A 70-year-old woman has given birth to twins following IVF treatment, a hospital in Uganda has said.
Safina Namukwaya delivered a boy and a girl via caesarean at a fertility centre in the capital, Kampala.
The septuagenarian, who is one of the oldest women to give birth, told local media it was a “miracle.”
The hospital congratulated her, saying it was more than a “medical success; it’s about the strength and resilience of the human spirit.”
Dr. Edward Tamale Sali, a fertility specialist at the Women’s Hospital International and Fertility Centre (WHI&FC), told reporters the mother used a donor egg and her partner’s sperm for the in-vitro fertilisation (IVF) procedure.
The babies were born prematurely at 31 weeks and placed in incubators. Dr. Sali says they are currently “stable.”
Both mother and babies are in good health and are still under observation at a facility in the capital, Kampala. Safina Namukwaya usually lives in rural Masaka, some 120 kilometres west of the capital. Only three years ago, the septuagenarian gave birth to a daughter after being described as a “cursed woman” for not having been able to have children before.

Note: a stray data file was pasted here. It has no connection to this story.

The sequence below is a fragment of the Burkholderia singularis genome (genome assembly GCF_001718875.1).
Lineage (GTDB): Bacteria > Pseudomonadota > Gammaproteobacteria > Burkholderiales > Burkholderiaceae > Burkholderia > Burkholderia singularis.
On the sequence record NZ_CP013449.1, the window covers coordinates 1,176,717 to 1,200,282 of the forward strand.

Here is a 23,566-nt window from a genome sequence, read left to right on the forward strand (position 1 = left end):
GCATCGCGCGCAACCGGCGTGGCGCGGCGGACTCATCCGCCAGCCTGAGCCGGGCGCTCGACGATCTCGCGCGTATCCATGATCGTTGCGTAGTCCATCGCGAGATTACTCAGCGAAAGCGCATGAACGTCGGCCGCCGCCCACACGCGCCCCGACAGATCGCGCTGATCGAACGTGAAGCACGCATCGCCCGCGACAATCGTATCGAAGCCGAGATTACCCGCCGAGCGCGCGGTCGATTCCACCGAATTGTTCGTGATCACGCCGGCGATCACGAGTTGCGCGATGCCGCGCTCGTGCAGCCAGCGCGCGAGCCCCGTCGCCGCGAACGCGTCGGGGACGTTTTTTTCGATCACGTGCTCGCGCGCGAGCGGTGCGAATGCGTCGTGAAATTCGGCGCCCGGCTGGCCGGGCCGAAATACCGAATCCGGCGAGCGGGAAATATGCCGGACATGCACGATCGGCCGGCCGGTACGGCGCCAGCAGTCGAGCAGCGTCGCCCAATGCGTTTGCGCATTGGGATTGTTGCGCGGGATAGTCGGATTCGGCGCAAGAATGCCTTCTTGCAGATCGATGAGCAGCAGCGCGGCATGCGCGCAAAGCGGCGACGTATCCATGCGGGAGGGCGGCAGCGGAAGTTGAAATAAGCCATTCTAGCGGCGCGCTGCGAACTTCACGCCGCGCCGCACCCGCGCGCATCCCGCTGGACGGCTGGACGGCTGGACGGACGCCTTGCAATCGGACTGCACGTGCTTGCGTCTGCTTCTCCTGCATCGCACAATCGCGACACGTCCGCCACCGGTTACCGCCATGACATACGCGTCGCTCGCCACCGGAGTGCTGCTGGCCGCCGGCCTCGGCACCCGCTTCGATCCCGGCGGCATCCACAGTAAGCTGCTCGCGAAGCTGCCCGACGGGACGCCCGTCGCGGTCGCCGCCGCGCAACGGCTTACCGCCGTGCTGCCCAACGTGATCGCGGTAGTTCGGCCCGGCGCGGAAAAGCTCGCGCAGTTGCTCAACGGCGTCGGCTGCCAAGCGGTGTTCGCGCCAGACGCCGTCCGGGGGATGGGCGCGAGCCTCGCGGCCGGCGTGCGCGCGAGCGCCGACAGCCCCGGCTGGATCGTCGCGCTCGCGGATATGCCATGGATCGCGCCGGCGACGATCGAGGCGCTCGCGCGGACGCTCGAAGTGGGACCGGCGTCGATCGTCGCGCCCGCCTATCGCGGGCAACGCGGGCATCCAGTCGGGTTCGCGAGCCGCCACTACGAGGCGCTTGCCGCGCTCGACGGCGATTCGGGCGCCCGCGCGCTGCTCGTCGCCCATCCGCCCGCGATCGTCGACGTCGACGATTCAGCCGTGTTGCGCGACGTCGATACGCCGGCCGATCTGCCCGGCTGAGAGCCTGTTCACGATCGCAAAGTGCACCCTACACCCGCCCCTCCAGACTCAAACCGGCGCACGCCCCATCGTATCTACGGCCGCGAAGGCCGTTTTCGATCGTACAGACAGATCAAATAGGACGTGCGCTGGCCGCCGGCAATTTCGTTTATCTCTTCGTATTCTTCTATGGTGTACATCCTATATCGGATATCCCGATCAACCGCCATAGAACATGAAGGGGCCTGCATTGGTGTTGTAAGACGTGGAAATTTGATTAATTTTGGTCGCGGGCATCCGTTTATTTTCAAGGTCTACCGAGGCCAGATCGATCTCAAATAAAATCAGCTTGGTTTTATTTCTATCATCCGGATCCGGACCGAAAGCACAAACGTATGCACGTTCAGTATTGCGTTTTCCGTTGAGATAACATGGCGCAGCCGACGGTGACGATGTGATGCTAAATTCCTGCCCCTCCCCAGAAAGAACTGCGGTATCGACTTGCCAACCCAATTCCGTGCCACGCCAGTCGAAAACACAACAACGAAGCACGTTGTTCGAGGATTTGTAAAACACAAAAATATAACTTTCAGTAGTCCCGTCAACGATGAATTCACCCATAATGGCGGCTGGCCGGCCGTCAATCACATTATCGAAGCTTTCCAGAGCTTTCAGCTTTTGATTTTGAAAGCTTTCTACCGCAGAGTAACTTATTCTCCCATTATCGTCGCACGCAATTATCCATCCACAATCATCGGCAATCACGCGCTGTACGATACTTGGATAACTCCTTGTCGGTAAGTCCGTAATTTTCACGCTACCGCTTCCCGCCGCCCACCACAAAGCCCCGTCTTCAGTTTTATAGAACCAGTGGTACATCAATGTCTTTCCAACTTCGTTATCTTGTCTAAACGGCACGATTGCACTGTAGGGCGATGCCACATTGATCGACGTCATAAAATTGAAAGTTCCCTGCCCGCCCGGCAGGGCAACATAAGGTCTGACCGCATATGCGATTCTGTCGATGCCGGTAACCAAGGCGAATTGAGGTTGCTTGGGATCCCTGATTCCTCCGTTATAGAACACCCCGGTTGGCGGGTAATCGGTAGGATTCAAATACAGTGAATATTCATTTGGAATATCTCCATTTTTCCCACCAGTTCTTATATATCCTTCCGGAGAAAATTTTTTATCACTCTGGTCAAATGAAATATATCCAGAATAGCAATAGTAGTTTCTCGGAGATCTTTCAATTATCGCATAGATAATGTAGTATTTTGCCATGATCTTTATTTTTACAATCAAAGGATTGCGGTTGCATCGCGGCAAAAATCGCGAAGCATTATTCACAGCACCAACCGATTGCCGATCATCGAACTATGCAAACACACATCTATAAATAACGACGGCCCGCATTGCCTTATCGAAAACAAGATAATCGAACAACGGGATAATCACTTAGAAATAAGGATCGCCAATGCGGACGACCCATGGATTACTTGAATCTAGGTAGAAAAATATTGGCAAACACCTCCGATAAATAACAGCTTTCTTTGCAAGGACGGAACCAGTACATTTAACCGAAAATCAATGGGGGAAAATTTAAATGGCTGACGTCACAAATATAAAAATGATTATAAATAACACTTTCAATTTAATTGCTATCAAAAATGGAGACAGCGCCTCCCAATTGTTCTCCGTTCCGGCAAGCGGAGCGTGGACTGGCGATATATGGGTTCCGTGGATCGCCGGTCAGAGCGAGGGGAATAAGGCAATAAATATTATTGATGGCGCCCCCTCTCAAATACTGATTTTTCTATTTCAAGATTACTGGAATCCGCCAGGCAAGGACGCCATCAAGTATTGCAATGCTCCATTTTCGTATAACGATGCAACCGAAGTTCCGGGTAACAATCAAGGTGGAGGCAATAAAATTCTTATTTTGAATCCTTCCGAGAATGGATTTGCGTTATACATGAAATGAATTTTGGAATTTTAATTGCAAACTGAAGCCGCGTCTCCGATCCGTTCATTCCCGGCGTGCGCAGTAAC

In 2019, a 73-year-old Indian woman gave birth to twins following IVF treatment.
Ms. Namukwaya told Uganda’s Daily Monitor newspaper that her pregnancy had been difficult as her partner abandoned her when he realised she was going to have twins.
With her first husband, who died in 1992, she had no children of her own. Ms. Namukwaya’s current partner, whom she met in 1996, did not attend the birth, much to her dismay.
This is Ms. Namukwaya’s second delivery in three years. She gave birth to a baby girl in 2020.
She said she had wanted to have children after she was mocked for being childless.
Typically, women go through menopause between the ages of 45 and 55. Fertility drops around this time but advances in medicine have made it possible for them to give birth.
IVF is one of several techniques. During the process, an egg is removed from a woman’s ovaries and fertilised with sperm in a laboratory.
The fertilised egg, called an embryo, is then put in a woman’s womb to grow and develop.

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